More important things beckoned, so I won’t be posting today. Instead, enjoy this Hatsune Miku song, generated electronically with Vocaloid. (A splendid program, I must admit.)
January 12, 2010
January 11, 2010
(I really should have posted this yesterday (when the OP-ED in question was published), but eh. Deadlines are meant to be stretched, especially since more important stuff get in the way. Anyways, read it first, since I’ll be jumping around a little bit and it might help to know the context.) In any case, onto the post:
A recent OP-ED, titled “The College Admissions Scam” was published on the Boston Globe, a newspaper known for being the epitome of journalist integrity. The article in question attempts to address a highly controversial and important issue: the integrity of college admissions. The writer, Neal Gabler, wrote a book about how Jews created the film industry, stars in a film whose title suggests that Hollywood was somehow responsible for the Holocaust, and apparently appears on the completely neutral and factual Fox news.
January 10, 2010
January 8, 2010
Being a slow Friday with nothing especially controversial or technical to rant about, I decided to take a look at my day and rant about the miscellaneous things in life. Since a post about creationism or Scientology would probably lead to a dead Excel before the next morning, I must resort to the alternative of discussing a more plebeian issue: the school lunch.
January 7, 2010
January 6, 2010
EDIT> This has its own Wikipedia page now. Hmm.
Since I have nothing extraordinary to blog about and someone complained that the chaosbrot applet from last time did not let the user view any fractals other than the relatively uninteresting one I had chosen, I took a few minutes and coded a slide bar for it. Here’s a view of the new UI:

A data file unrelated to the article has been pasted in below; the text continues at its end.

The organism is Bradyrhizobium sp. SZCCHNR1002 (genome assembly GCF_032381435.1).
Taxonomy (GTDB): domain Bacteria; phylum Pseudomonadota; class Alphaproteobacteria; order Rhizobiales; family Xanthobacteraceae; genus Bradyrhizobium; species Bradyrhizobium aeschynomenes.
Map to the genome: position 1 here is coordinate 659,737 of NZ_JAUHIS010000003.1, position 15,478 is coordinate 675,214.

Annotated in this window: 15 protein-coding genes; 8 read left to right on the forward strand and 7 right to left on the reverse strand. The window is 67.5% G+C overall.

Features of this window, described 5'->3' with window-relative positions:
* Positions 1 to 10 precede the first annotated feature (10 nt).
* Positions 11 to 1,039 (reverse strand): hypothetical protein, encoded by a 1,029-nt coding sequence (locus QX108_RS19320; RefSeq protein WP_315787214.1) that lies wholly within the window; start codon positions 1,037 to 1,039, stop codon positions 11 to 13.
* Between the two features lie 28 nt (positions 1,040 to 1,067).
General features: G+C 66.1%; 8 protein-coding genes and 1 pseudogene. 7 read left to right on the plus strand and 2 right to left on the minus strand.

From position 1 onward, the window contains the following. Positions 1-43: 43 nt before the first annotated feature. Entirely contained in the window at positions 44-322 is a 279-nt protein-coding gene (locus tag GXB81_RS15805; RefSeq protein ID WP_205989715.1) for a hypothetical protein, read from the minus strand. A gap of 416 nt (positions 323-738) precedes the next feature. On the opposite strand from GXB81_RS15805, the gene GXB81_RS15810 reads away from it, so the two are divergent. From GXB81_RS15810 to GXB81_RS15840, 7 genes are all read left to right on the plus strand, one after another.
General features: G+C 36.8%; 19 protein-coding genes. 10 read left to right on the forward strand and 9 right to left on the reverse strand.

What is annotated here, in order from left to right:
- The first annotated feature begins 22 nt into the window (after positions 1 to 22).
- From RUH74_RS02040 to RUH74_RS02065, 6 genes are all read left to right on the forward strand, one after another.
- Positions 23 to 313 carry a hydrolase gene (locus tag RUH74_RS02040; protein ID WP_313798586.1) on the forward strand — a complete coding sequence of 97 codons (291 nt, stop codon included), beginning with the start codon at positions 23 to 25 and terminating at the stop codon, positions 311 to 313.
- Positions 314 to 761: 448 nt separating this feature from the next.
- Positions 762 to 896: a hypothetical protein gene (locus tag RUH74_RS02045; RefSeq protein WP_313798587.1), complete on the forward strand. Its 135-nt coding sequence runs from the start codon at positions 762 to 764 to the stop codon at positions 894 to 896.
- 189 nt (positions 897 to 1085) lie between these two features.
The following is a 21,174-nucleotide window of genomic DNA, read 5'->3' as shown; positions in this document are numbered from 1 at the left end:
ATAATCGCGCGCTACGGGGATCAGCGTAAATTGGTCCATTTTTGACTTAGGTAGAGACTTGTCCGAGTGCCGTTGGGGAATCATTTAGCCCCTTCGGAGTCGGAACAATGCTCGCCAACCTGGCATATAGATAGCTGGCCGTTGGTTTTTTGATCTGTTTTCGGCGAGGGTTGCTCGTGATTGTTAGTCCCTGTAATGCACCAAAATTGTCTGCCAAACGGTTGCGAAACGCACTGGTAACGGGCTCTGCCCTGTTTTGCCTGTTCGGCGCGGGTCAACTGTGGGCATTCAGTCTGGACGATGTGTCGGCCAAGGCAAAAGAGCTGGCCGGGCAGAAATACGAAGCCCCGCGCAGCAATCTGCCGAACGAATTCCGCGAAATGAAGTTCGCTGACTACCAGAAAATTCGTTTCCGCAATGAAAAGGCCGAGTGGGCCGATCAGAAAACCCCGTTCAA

January 5, 2010
Enough whining about summer program applications, here’s a legacy fractal applet I dug up while writing Project Euler code…
Excel Excel presents: CHAOSBROT
RSI (Research Science Institute) is one of MIT’s three main residential summer programs and apparently one of the most competitive and prestigious in the nation according to Caltech. Hmm, not bad. Not only does the program only accept 80 students, only 50 or so are actually from the US with the 30 remaining slots allocated for foreign students and DoDEA members. College Confidential forumers (who are obviously infallible and omnipotent) claim that about 5% of RSI applicants are accepted annually (does that mean only 1000 people bothered to apply to it in ths US?). That does seem quite formidable for an optimistic estimate, considering that you’re more likely to get into Harvard with their 7% acceptance rate…
While I would prefer to be lazy and assume my readers know what everything I say refers to, unfortunately not everyone in the world who might read this blog lives in New Jersey. So here is the “selective” summer program in question.
After entertaining the thought of starting a website and subsequently finding it nigh impossible to register a domain without access to a credit card or bank account, a WordPress blog suddenly appeared as a welcome though somewhat limiting alternative. While I have yet to explore the limits of this service, the fact remains that I am now able to log events/rant/upload to the blogosphere as I please :). As for the value of actually blogging as a 11th-grade high school student… I’ll leave that up there for thought later. Probably.
(Don’t expect extremely short posts or religiously frequent updates; this is not Twitter (although some inane user out there linked the two blogging services). To avoid emulating that shining example of human stupidity, short, one-sentence/word/character posts will not be present on this blog. If such content appeals to you, perhaps said cesspool might be a better place to lurk.)